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On Sun, 3 Sep 2017 14:39:40 +0100, Raymond Brown <[log in to unmask]> wrote:

>On 02/09/2017 19:38, J S Jones wrote:
>> On Sat, 2 Sep 2017 10:26:10 -0600, Logan Kearsley wrote:
>>
>>> English typically relies on definiteness in a predicate nominal:
>>>
>>> "He is a doctor." (Proper Inclusion- he is a member of the
>>> category of "doctors".)
>>>
>>> "He is the doctor." (Equation- he and the doctor are the same
>>> person.)
>>>
>[snip]
>>>
>>> So, do you worry about distinguishing those cases, and if so, how
>>> do you do it?
>>>
>
>I guess the simple abswer is that it doesn't worry me overmuch.
>
>> One way is to use 2 distinct copulas. Another is to use specific vs
>> non-specific agreement.
>>
>
>If using distinct copulas or specific vs non-specific is is mandatory
>then, surely, you may just as well have articles.  None of the natlangs
>I know that lack articles - Latin, Russian, Chinese - resort to such
>strategems.  Basically AFAIK (in the case of Latin, that is quite far)
>they normally rely on context.
>
Well, the Inuit language IIRC uses the specific vs non-specific method, at least, although I don't know if they use it for copular situations.

>If it is necessary to make inclusion or equation explicit, then the
>languages can do so.  Latin tpically used _quidam_ after the noun to
>make it indefinite if required; the spoken language obviously used
>_unus_ as is attested by the indefinite article of the modern Romance
>languages.  From what I've seen of Chinese _yī_ (one) + appropriate
>classifie seems not infrequently to be used simply to mean "a, an".
>'Tis a long while since I did any Russian, si I'll keep quiet about
>that.  :)
>
>Definiteness in Latin was shown by using some appropriate demonstrative.
>e.g. _ille medicus est_ = "he is _the_ doctor"; or, maybe, _iste medicus
>est_ = "he is the doctor (you've been speaking about, asking about)", or
>whatever demonstartive is appropriate in the context.
>
>As for my conlangs:
>
>*TAKE* is ancient Greek without inflexion, so it inherits the Greek
>definite article το (to) - so problem solved. :)
>
>*Outidic* is a fictional 17th century Grrek-based auxlang inspired by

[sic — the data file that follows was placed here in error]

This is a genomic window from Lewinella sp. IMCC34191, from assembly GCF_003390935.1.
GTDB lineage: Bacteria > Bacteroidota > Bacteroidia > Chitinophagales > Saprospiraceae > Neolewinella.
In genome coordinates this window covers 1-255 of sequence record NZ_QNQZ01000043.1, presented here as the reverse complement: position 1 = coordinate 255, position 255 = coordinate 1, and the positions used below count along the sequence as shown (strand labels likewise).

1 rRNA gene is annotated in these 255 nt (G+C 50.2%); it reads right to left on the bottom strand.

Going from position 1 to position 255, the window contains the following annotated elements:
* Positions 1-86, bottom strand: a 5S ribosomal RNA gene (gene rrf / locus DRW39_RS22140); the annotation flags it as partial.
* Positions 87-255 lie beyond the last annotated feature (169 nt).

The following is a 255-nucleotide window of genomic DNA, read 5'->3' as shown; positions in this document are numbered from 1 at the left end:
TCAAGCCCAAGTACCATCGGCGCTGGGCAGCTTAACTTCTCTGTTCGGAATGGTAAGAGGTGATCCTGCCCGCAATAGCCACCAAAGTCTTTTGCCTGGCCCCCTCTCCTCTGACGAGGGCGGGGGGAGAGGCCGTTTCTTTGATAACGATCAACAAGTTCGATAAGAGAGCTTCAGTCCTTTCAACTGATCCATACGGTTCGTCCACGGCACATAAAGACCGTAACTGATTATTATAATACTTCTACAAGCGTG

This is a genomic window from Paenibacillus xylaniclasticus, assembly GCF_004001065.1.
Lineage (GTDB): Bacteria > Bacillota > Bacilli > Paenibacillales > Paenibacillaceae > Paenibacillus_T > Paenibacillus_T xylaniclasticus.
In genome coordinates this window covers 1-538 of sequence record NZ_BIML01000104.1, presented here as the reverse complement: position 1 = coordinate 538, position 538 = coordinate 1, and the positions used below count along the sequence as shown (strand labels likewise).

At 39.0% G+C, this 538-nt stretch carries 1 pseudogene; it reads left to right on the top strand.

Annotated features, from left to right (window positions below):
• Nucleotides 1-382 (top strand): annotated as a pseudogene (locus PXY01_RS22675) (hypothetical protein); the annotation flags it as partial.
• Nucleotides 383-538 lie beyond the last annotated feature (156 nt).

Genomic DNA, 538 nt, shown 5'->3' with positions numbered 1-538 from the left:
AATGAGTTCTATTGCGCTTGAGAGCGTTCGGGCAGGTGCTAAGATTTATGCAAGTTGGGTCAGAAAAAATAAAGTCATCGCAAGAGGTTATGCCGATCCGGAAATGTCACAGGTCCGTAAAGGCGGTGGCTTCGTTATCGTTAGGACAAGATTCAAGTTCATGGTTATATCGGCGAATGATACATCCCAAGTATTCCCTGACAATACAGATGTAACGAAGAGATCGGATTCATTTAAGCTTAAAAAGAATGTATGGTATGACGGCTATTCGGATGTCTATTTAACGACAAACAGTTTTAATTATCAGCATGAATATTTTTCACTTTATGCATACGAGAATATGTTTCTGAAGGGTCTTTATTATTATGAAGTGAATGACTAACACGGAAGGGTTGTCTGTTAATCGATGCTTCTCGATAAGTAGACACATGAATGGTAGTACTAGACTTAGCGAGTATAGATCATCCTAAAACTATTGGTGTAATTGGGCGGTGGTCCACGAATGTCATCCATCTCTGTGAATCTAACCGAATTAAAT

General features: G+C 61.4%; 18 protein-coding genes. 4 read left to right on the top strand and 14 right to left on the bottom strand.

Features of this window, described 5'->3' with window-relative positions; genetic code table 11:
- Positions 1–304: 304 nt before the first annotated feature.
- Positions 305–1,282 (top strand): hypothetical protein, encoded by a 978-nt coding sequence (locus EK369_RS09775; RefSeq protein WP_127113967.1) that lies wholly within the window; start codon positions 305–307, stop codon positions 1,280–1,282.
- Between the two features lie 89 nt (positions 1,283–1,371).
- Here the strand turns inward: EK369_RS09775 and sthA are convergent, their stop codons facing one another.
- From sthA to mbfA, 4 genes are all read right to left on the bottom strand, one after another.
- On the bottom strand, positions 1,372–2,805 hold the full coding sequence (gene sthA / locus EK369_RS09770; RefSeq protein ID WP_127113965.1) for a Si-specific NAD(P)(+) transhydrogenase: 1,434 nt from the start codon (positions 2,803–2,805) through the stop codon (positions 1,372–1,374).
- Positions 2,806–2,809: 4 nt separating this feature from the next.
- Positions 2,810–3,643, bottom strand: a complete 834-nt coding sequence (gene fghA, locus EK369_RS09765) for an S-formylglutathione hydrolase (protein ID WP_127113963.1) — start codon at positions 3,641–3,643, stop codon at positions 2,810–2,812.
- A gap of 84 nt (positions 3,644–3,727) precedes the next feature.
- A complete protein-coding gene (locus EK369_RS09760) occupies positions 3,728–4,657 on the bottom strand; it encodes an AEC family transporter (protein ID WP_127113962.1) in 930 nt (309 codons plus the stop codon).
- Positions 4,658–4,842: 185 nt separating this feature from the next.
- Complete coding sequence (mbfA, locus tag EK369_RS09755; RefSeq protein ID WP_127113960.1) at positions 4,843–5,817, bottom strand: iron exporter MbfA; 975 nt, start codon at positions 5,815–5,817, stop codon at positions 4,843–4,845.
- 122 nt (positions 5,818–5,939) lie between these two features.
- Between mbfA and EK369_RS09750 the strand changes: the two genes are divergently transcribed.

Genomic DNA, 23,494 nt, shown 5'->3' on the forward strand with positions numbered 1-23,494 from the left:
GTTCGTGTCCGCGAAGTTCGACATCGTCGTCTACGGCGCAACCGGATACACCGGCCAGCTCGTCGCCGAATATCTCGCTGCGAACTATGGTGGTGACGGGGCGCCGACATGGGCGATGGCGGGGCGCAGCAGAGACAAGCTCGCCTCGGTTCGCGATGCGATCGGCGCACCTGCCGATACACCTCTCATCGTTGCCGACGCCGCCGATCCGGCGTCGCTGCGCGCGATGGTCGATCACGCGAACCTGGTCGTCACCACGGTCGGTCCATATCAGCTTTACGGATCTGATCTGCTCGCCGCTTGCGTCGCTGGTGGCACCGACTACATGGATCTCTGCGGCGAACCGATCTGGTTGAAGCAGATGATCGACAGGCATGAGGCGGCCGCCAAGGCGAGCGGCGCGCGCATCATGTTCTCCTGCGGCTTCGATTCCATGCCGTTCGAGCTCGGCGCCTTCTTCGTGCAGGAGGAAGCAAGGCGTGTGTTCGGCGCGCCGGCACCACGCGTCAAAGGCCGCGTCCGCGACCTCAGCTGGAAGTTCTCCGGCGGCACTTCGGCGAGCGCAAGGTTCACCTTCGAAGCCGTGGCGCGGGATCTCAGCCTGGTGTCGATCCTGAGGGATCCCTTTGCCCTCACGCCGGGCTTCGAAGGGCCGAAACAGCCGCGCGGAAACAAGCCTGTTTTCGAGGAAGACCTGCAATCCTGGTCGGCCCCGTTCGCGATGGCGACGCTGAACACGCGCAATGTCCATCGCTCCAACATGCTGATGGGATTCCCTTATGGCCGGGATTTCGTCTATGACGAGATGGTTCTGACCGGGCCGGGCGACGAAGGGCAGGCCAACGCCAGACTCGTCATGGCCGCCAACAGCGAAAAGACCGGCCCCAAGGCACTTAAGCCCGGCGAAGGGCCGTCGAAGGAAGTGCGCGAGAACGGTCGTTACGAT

>the real 17th century Latin-based auxlang of the French Jesuit priest,
>Philippe Labbé.  Labbé's language lacked any articles, nor did he
>discuss this lack.  But he wrote his book "Grammatica linguae
>universalis missionum et commerciorum" (1663) in Latin and expected his
>readers to be familiar with Latin and cleaerly saw no problem in a
>language lacking articles or any other _mandatory_ distinction between
>inclusion and equation.
>
>Outidic likewise has no definite or indefinite article.  I write:
>{quote}
>It will have been noticed that there are no definite or indefinite
>articles in Outidic. Dr Outis did at first consider retaining a definite
>article because ancient Greek had it; but he was concerned that
>different languages do not use their definite article in the same way,
>for example, that the use of the definite article is rather different in
>English, in French and in Ancient Greek.
>He was also aware that not only Latin but Russian, Turkish and some
>other languages managed with no definite or indefinite article and he,
>therefore, decided that in a language to facilitate communication
>between statesmen, merchants and scholar of different languages it would
>be simpler to dispense with articles entirely.
>{unquote}
>http://www.carolandray.plus.com/Outis/Nouns.html#articles
>
>I don't imagine a 17th DrNorman Outis feeling the need for expanding
>further than did Philippe Labbé feel any need to discuss lack of
>definite & indefinite articles.  The language would adopt similar
>strategies as Latin.
>
>*Britainese* is a western Romance conlang still being slowly developed.
>  But it will obviously have definite & indefinite articles.
>
>*Piashi* (aka Bax) has been abandoned.  But I think it would have
>behaved rather like Outidic (and Labbé's "Universal language of missions
>and commerce", i.e. leave things to context, but use similar strategies
>to Latin if an inclusion or equation needs to be made explicit.
>
>Ray